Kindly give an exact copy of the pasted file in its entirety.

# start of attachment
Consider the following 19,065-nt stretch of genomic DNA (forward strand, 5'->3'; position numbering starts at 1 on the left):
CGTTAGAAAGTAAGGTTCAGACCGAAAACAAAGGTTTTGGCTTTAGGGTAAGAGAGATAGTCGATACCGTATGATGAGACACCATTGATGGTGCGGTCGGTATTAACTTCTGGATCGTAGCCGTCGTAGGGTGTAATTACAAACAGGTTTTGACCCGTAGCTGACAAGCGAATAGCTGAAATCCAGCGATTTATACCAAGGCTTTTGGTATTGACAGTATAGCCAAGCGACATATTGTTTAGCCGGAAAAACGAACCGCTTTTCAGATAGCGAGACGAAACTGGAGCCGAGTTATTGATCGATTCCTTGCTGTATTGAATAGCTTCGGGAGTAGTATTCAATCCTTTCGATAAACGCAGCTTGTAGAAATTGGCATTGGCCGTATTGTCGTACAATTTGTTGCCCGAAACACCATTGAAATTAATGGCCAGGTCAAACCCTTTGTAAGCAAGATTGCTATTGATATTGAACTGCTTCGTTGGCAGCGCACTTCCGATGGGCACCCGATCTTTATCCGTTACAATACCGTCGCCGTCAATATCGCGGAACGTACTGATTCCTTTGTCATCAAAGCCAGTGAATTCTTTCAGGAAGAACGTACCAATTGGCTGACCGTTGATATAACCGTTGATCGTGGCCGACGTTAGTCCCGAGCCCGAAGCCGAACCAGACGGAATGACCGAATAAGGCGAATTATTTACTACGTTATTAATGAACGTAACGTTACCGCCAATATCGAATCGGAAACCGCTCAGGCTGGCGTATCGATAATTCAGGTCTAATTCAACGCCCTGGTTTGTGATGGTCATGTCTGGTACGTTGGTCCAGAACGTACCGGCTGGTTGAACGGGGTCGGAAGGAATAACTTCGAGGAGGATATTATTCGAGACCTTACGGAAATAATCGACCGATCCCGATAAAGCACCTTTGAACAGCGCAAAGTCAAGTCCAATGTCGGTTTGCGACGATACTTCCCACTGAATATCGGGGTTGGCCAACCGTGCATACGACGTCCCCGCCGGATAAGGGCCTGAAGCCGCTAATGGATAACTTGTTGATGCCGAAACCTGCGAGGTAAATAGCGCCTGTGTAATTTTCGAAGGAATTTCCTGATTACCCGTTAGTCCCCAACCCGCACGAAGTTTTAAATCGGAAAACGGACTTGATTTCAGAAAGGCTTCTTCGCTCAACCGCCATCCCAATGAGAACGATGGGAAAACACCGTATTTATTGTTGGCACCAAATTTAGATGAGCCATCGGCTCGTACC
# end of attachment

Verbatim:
Consider the following 19,065-nt stretch of genomic DNA (forward strand, 5'->3'; position numbering starts at 1 on the left):
CGTTAGAAAGTAAGGTTCAGACCGAAAACAAAGGTTTTGGCTTTAGGGTAAGAGAGATAGTCGATACCGTATGATGAGACACCATTGATGGTGCGGTCGGTATTAACTTCTGGATCGTAGCCGTCGTAGGGTGTAATTACAAACAGGTTTTGACCCGTAGCTGACAAGCGAATAGCTGAAATCCAGCGATTTATACCAAGGCTTTTGGTATTGACAGTATAGCCAAGCGACATATTGTTTAGCCGGAAAAACGAACCGCTTTTCAGATAGCGAGACGAAACTGGAGCCGAGTTATTGATCGATTCCTTGCTGTATTGAATAGCTTCGGGAGTAGTATTCAATCCTTTCGATAAACGCAGCTTGTAGAAATTGGCATTGGCCGTATTGTCGTACAATTTGTTGCCCGAAACACCATTGAAATTAATGGCCAGGTCAAACCCTTTGTAAGCAAGATTGCTATTGATATTGAACTGCTTCGTTGGCAGCGCACTTCCGATGGGCACCCGATCTTTATCCGTTACAATACCGTCGCCGTCAATATCGCGGAACGTACTGATTCCTTTGTCATCAAAGCCAGTGAATTCTTTCAGGAAGAACGTACCAATTGGCTGACCGTTGATATAACCGTTGATCGTGGCCGACGTTAGTCCCGAGCCCGAAGCCGAACCAGACGGAATGACCGAATAAGGCGAATTATTTACTACGTTATTAATGAACGTAACGTTACCGCCAATATCGAATCGGAAACCGCTCAGGCTGGCGTATCGATAATTCAGGTCTAATTCAACGCCCTGGTTTGTGATGGTCATGTCTGGTACGTTGGTCCAGAACGTACCGGCTGGTTGAACGGGGTCGGAAGGAATAACTTCGAGGAGGATATTATTCGAGACCTTACGGAAATAATCGACCGATCCCGATAAAGCACCTTTGAACAGCGCAAAGTCAAGTCCAATGTCGGTTTGCGACGATACTTCCCACTGAATATCGGGGTTGGCCAACCGTGCATACGACGTCCCCGCCGGATAAGGGCCTGAAGCCGCTAATGGATAACTTGTTGATGCCGAAACCTGCGAGGTAAATAGCGCCTGTGTAATTTTCGAAGGAATTTCCTGATTACCCGTTAGTCCCCAACCCGCACGAAGTTTTAAATCGGAAAACGGACTTGATTTCAGAAAGGCTTCTTCGCTCAACCGCCATCCCAATGAGAACGATGGGAAAACACCGTATTTATTGTTGGCACCAAATTTAGATGAGCCATCGGCTCGTACC